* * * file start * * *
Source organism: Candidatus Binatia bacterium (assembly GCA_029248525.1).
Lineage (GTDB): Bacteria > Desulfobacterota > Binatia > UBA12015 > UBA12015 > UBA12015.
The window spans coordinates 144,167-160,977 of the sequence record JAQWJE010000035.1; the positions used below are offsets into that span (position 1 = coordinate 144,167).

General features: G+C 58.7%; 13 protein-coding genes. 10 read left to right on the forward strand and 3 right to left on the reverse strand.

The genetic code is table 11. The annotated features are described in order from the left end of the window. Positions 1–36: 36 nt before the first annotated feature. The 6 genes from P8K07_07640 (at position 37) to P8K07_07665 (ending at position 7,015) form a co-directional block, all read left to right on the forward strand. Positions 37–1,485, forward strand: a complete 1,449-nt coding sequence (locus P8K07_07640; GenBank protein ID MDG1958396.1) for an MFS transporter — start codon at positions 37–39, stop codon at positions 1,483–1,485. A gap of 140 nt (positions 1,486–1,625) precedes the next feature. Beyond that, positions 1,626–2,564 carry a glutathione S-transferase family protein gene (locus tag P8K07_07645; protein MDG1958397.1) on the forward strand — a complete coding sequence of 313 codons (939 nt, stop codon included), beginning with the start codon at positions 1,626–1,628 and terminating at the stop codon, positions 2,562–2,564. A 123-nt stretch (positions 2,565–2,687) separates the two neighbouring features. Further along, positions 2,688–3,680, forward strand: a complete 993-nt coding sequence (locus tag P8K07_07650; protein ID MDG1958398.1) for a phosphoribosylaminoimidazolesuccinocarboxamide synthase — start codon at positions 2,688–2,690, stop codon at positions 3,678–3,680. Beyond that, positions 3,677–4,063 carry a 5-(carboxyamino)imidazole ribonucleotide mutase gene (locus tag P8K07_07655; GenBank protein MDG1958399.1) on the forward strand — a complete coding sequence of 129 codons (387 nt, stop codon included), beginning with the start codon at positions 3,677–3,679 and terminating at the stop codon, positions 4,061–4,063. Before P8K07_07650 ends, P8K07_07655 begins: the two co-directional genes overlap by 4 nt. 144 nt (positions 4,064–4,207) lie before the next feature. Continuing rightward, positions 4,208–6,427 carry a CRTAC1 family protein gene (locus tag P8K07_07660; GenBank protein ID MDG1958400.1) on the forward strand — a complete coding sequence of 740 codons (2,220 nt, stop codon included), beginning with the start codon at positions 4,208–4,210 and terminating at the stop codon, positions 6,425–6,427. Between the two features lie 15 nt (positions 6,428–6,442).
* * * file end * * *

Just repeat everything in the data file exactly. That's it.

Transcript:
Source organism: Candidatus Binatia bacterium (assembly GCA_029248525.1).
Lineage (GTDB): Bacteria > Desulfobacterota > Binatia > UBA12015 > UBA12015 > UBA12015.
The window spans coordinates 144,167-160,977 of the sequence record JAQWJE010000035.1; the positions used below are offsets into that span (position 1 = coordinate 144,167).

General features: G+C 58.7%; 13 protein-coding genes. 10 read left to right on the forward strand and 3 right to left on the reverse strand.

The genetic code is table 11. The annotated features are described in order from the left end of the window. Positions 1–36: 36 nt before the first annotated feature. The 6 genes from P8K07_07640 (at position 37) to P8K07_07665 (ending at position 7,015) form a co-directional block, all read left to right on the forward strand. Positions 37–1,485, forward strand: a complete 1,449-nt coding sequence (locus P8K07_07640; GenBank protein ID MDG1958396.1) for an MFS transporter — start codon at positions 37–39, stop codon at positions 1,483–1,485. A gap of 140 nt (positions 1,486–1,625) precedes the next feature. Beyond that, positions 1,626–2,564 carry a glutathione S-transferase family protein gene (locus tag P8K07_07645; protein MDG1958397.1) on the forward strand — a complete coding sequence of 313 codons (939 nt, stop codon included), beginning with the start codon at positions 1,626–1,628 and terminating at the stop codon, positions 2,562–2,564. A 123-nt stretch (positions 2,565–2,687) separates the two neighbouring features. Further along, positions 2,688–3,680, forward strand: a complete 993-nt coding sequence (locus tag P8K07_07650; protein ID MDG1958398.1) for a phosphoribosylaminoimidazolesuccinocarboxamide synthase — start codon at positions 2,688–2,690, stop codon at positions 3,678–3,680. Beyond that, positions 3,677–4,063 carry a 5-(carboxyamino)imidazole ribonucleotide mutase gene (locus tag P8K07_07655; GenBank protein MDG1958399.1) on the forward strand — a complete coding sequence of 129 codons (387 nt, stop codon included), beginning with the start codon at positions 3,677–3,679 and terminating at the stop codon, positions 4,061–4,063. Before P8K07_07650 ends, P8K07_07655 begins: the two co-directional genes overlap by 4 nt. 144 nt (positions 4,064–4,207) lie before the next feature. Continuing rightward, positions 4,208–6,427 carry a CRTAC1 family protein gene (locus tag P8K07_07660; GenBank protein ID MDG1958400.1) on the forward strand — a complete coding sequence of 740 codons (2,220 nt, stop codon included), beginning with the start codon at positions 4,208–4,210 and terminating at the stop codon, positions 6,425–6,427. Between the two features lie 15 nt (positions 6,428–6,442).